What’s common between staying in the best part of town and managing IT?
Correlation of Accommodation by Geo-location
Travel is fun if you know where you want to go. Usually, I don’t have a lot of personal time to visit all the places I wish I could have, so planning is important. Over the years I have amassed a collection of saved bars, restaurants, and other places of interest to visit should I happen to be nearby. Most of these I have read about at some point, and then just bookmark them for later.
For a recent stop-over in France, I used a map view under bookmarks in Yelp to show the places I had saved for Paris. Then I did a map-based search in Kayak to find the best hotel within my price range and closest proximity to all those Yelp bookmarks. It worked out really well. I was within blocks to where I wanted to be for the one night I was staying over, and I had a blast.
When discussing this “life hack” with Navin Ganeshan, our Chief of Product, he observed “I’m surprised there is not one application that would let you do both”. I started thinking, both Yelp and Kayak are purpose-built applications. Yelp helps tracking and rating consumer businesses and places of interest, and Kayak focuses on flight and hotel fares. Although they both care about geographical locations, the overlap otherwise is limited. Because both applications are built for dissimilar use cases, there is going to be a difference with how the data is stored in their respective schemas. So to solve a problem of booking a nice hotel surrounded by your favorite bars would require another purpose-built solution.
Universal Understanding of IT Data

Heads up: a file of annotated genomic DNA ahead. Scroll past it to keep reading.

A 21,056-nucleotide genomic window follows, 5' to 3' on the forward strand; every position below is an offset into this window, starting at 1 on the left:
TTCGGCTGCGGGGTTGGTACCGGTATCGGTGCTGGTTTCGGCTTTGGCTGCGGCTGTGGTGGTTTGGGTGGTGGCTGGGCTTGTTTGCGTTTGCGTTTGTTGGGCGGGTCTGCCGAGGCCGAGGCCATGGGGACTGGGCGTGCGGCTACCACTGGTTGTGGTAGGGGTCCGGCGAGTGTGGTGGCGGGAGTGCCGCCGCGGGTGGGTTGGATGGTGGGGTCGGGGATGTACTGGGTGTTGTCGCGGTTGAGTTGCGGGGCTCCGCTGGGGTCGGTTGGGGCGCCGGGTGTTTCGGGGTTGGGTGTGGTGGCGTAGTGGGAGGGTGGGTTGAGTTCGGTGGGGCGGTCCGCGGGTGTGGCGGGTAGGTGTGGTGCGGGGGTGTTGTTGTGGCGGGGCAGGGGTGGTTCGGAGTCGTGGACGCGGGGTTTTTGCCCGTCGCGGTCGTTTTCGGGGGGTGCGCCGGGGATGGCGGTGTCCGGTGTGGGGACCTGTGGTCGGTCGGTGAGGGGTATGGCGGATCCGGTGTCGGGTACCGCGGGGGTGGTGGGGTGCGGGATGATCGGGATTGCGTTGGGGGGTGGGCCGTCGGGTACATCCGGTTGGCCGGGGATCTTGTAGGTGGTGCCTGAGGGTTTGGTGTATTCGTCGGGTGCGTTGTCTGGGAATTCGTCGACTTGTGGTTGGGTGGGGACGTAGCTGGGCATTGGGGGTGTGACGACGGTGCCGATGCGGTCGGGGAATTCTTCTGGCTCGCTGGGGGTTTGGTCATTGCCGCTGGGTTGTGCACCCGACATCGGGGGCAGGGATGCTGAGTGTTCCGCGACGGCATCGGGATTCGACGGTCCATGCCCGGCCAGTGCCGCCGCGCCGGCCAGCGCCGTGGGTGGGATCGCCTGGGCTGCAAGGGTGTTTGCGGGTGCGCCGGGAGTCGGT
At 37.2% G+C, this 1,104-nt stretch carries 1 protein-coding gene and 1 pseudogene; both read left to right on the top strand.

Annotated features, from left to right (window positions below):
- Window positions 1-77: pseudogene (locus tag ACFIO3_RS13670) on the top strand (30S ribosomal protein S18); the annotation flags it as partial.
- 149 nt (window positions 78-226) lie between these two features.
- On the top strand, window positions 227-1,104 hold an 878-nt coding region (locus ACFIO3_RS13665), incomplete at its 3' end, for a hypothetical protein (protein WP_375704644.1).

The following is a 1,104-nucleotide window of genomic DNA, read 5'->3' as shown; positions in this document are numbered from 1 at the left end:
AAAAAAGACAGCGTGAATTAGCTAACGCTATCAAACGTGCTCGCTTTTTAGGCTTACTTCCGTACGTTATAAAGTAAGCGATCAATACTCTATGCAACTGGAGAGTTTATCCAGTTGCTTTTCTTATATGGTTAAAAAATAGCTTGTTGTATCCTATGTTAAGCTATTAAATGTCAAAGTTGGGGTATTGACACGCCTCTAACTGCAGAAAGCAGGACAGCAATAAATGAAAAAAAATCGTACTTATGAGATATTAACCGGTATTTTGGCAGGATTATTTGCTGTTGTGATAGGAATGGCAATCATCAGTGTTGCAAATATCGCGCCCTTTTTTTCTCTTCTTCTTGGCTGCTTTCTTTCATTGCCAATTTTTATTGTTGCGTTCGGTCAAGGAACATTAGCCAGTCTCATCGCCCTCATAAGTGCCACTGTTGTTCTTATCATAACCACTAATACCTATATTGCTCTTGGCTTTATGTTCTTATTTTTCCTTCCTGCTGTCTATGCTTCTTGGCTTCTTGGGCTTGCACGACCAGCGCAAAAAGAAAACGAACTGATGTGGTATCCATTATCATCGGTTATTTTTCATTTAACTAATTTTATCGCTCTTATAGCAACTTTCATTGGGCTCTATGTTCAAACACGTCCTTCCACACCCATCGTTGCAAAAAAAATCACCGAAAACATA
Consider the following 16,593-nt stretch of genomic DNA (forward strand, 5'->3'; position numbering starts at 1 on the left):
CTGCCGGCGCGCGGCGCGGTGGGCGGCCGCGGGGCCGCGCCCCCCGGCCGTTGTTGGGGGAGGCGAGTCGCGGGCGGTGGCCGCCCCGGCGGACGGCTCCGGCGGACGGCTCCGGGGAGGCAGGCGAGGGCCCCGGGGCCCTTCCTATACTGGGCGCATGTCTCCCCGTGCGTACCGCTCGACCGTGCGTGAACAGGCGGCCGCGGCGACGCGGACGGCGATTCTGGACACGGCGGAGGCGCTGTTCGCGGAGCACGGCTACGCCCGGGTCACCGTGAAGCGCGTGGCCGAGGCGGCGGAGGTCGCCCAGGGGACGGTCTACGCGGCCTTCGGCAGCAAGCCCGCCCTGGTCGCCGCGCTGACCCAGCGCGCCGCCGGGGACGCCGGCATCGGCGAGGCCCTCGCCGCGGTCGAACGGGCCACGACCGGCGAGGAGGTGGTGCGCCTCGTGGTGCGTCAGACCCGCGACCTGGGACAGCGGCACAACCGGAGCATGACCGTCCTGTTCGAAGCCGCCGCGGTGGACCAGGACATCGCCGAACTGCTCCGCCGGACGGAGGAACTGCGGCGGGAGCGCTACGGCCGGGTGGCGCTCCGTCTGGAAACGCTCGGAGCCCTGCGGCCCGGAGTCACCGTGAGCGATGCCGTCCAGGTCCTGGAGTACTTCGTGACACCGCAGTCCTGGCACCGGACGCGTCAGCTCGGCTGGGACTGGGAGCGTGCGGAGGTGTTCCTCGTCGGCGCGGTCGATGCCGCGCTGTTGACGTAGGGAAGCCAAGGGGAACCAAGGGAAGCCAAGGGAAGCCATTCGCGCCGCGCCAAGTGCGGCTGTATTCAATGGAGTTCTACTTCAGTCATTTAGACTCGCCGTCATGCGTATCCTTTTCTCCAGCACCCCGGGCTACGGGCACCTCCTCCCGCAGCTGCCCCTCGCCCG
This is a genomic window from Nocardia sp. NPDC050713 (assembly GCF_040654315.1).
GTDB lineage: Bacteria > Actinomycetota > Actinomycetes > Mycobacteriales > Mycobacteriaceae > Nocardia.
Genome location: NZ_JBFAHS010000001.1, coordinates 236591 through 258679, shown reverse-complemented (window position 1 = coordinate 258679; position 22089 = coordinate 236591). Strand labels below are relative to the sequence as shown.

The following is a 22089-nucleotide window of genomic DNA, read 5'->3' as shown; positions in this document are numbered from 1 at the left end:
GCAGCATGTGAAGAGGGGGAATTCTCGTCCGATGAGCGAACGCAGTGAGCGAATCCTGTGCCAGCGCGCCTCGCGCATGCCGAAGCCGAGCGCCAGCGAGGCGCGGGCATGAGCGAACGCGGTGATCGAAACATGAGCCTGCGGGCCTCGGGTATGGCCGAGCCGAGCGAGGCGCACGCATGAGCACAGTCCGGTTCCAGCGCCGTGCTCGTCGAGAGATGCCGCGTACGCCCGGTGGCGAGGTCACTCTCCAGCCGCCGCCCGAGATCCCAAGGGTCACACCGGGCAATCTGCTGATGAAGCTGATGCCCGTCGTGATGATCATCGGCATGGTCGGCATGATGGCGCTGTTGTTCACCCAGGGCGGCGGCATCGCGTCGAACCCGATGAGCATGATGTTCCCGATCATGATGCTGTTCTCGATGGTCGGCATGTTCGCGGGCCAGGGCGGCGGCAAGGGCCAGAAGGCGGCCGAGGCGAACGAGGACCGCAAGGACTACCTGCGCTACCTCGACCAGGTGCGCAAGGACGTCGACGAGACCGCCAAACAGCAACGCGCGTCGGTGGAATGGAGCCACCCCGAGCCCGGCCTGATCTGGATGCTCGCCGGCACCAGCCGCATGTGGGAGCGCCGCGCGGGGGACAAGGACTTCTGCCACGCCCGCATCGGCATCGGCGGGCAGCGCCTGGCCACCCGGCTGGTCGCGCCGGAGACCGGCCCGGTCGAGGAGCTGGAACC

Overwhelmed with data from point solutions and multiple ways of describing the data, the cyber security industry has given up on the idea of data-driven infosec management that we aspired to during the heyday of SIEMs. No single solution can understand all of this data, and those that try require extensive customizations. Many lengthy and costly projects are focused on singular use cases, which frequently result in shelfware. One of our customers had spent over $250k in software and services to deliver a solution to integrate their issue tracking application with a change management tool. The system was built to issue a single type of alert and literally did nothing else. It was scrapped after one of those applications released an update later that year which provided the same functionality.
The number of data points relevant to a security practitioner is much larger than it is for an average consumer. Not only do we care about time based and location-based aspects of our data (physical as well logical, like IP address mapping), but also about literally hundreds of relevant factors, like privileges, configurations, infrastructure, policies, business functions, and so forth. It is variety that makes centrally tracking and making use of all of that data is extremely difficult with current tools. That’s why your Compliance team’s favorite tool may still be the spreadsheet.
In IT Operations and in InfoSec, we painfully lack an effective Universal Schema that can cover all these data points and allow us to ask any questions we have, for any scenario. Forget identity and threat modeling on top of event data. What we need is something that is able to understand and map top-to-bottom ***any ***IT data, from binary memory dumps to business drivers and risks, and everything in between.
This is exactly why I’m fired up about the work we’re doing on the open-world data ontology for Gemini Enterprise, [https://www.geminidata.com/products/gemini-enterprise/] delivered in no small part thanks to Conrad Constantine, our resident Security Data Strategist. It works by breaking down technical information to its principal meaning, and by understanding the relationships within the data, it builds a foundational knowledge layer for all of the IT. The “open-world” part means it’s not built for any particular single purpose, and is capable of growing in any direction, including areas we haven’t yet thought of, without impact to performance. Because of this, the data we collect can drive an incredible number of use cases, and is useful to any IT professional, from a cybersecurity analyst to a technical leader.
If you ask me if our solution [https://www.geminidata.com/products/gemini-enterprise/] could theoretically help with correlating your favorite bars with nice hotels, I would say that our schema can certainly support it.